Money for Nothing

The music business has changed. Or so we’re often told.

Gone are the days of helplessly dangling oneself out on the stage of a dive-bar, waiting for a God-sent label executive to pull you to one side at the fire-escape and change your life forever.

These days, we can take our destiny in our hands and self-publish music, available for the world to stream at the touch of a button. An undeniable democratisation of the entire process that it’s impossible not to feel grateful for. No need to struggle through doomed auditions, or beg publishers and production companies to read a manuscript like other creatives have to.

Write, record and release and before you know it your songs are real, tangible objects of art, thrust into the digital gallery of human expression.

NN Taleb, in his seminal ‘The Black Swan’, advances the argument that unlimited, exponentially scaleable availability creates a world in which the Pareto Principle operates on steroids. The Pareto Principle dictates that 80% of consequence are the result of 20% of causes. We see it everywhere.

As the principle took its name and began to be explored in the late 1980s examples just kept arising. The United Nations noted in 1992 the way that 80% of global GDP was generated and enjoyed by the richest 20% of the world’s population. The video rental industry called it the ‘Gone With the Wind Effect when they realised that about 20% of their highest performing video-tapes accounted for 80% of their rentals.

In the music industry in 2022, much like in TV, the advent of online streaming and unlimited access to ‘content’ (shudder) has amplified this distribution beyond even the Pareto Principle’s generous 80/20 ratio.

In a world of limited musical availability - the 1890s, for example - if someone wanted to hear an opera they would have little choice but to find a local performance, given by a local opera singer, and buy a ticket. They would, in return, have access to an inferior, though acceptable, version of the product (assuming their local opera singer wasn’t quite as good as the international stars who only appeared in Paris and Vienna) but their local opera singer would be able to make a living.

This began changing as early as the gramophone when, if you had enough money, you could listen to Puccini as often as you liked from the comfort of your own drawing room. The radio, the compact disc, MTV, the MP3 - all of these technologies have exacerbated the situation.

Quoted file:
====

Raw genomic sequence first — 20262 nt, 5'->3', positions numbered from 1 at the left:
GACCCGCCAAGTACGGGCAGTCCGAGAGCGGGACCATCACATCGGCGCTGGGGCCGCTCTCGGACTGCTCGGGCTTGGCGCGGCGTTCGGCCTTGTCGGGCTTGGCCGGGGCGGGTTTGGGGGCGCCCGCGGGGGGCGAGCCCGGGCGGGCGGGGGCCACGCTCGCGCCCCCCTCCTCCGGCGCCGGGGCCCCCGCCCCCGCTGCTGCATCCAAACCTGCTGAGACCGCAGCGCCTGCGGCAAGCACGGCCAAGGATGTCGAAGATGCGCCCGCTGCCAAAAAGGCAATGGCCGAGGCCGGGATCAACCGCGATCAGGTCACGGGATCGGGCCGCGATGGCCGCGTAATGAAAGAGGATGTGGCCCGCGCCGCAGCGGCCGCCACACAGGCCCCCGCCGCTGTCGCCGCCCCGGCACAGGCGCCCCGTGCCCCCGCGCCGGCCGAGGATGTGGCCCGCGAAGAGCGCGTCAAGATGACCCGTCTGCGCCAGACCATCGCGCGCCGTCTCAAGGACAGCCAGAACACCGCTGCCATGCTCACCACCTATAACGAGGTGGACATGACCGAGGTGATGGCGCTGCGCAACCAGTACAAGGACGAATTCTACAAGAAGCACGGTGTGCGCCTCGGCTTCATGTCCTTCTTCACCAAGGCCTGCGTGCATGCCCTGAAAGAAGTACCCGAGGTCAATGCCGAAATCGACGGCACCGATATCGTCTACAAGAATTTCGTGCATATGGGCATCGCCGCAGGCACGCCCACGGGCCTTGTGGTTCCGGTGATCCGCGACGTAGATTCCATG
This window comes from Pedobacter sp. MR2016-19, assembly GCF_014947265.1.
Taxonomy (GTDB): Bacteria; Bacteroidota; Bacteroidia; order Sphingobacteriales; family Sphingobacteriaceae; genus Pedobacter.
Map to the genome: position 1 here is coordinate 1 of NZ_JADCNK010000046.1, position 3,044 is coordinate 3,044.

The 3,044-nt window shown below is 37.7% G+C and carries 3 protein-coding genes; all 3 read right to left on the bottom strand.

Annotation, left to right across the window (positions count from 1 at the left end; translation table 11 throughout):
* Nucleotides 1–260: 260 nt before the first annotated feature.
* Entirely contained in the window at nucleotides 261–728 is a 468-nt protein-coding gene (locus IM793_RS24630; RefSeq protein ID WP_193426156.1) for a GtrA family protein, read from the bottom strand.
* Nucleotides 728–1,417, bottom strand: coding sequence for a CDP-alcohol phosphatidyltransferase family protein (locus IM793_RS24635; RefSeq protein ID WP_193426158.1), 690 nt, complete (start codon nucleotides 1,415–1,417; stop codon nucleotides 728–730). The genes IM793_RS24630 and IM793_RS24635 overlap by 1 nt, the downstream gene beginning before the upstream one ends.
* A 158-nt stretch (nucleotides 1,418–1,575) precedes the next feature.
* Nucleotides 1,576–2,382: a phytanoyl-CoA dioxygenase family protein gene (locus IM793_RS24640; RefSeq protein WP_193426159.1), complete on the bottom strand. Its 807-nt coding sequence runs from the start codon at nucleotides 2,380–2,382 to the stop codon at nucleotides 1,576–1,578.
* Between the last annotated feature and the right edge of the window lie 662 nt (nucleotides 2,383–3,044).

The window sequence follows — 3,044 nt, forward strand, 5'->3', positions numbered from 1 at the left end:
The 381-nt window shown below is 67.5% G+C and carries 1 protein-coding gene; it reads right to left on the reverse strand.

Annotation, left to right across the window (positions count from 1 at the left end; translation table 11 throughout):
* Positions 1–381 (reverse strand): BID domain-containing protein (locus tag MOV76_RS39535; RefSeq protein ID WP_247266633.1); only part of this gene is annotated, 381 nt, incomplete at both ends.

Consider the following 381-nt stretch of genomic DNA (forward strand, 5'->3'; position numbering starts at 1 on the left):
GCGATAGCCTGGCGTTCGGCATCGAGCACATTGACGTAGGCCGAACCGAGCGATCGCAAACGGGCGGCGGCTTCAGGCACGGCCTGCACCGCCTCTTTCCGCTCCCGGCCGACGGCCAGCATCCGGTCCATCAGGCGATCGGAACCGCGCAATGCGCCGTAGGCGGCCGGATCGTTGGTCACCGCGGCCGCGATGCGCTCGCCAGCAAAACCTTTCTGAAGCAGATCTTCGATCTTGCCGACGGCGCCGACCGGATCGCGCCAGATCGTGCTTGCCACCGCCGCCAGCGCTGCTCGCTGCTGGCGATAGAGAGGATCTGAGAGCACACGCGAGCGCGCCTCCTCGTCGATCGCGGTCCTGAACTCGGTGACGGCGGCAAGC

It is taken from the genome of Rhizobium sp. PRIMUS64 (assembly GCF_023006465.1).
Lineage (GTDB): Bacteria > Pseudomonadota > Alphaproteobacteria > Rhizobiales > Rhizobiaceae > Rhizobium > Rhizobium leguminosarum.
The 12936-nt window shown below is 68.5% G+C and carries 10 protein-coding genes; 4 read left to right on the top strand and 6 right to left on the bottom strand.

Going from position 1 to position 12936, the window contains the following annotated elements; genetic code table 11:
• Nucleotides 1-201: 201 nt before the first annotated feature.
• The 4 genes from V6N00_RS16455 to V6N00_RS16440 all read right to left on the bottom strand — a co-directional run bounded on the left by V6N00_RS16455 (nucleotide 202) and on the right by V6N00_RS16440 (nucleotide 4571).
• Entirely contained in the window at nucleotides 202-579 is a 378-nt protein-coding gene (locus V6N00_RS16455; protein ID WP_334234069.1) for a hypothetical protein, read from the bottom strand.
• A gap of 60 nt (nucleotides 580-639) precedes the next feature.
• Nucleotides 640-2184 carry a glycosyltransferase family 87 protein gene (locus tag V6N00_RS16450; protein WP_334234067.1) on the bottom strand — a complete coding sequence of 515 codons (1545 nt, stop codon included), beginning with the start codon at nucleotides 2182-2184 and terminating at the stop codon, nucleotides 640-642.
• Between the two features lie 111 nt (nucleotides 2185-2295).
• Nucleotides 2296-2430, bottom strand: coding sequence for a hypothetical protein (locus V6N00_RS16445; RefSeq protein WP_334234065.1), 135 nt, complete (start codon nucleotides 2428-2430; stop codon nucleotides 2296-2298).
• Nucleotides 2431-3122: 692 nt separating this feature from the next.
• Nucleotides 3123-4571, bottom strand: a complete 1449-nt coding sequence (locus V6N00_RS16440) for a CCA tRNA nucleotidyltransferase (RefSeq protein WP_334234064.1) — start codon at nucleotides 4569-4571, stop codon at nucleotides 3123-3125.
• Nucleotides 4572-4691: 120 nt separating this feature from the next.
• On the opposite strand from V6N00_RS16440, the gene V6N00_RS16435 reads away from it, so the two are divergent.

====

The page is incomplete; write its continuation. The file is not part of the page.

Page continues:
To give you a brief overview, if you’re unfamiliar, the currency of today’s music industry is streams. The world’s biggest streaming platform is Spotify. It contains over 80 million tracks available for users to stream immediately, 24 hours a day.

Unlike the radio, the former gatekeeper of the audio world, it makes the history of music available at the touch of a button, meaning that your track doesn’t just need to stand out against the current crop of chart-invaders that would formerly have been wrestling for ears and airtime; it also needs to be able to drag listeners away from Bohemian Rhapsody, Don’t Look Back in Anger, Sweet Caroline and Beethoven’s Fifth.

Now, on Spotify, around 80% of artists have 50 monthly listeners or less because the platform is completely dominated by the household names of the past and present. As of 2020, the top 1.4% of artists streamable on Spotify accounted for around 90% of its streams.

These cold, unforgiving statistics have given birth to a parasite industry of those promising to help you take your fledgling career in independent music to the mythical ‘next level’; to help you cut through the noise and finally realise the admiration and attention ‘your music truly deserves’.

Barely an hour goes by, now that my music exists, that I don’t encounter a sponsored post from an aggressive digital-salesman, every pause chopped out of their pitch by the YouTube editing style-du-jour, telling me that I’m wasting my time unless I don’t consider their offer to parachute my songs into their Spotify playlist for the very reasonable fee of $300.

The problem is that streams are no reflection of actual fans, like you (presumably, unless you’re just really into irrelevant blog-posts). They simply record the number of times your song has been played, be it to nobody in a coffee shop, a disinterested victim of the algorithm on their afternoon jog, or, worst of all, the automated software they have set up to ensure that digital bots stream the song constantly in order to justify the promises of their offering.

This may all feel a little like a first-world problem as you read, and it undoubtedly is. I’d write songs for free (which is lucky, because that is precisely what I am doing) just for the knowledge that people get a kick out of them; that they might even mean something to somebody, the way A Rainy Night in Soho or Bridge Over Troubled Water mean something to me.

And if a lifetime of being buried in the graveyard tail of the Spotify streaming service is the result, then there are far worse ways to spend a lifetime in my opinion.

Rob Jones & The Restless Dream

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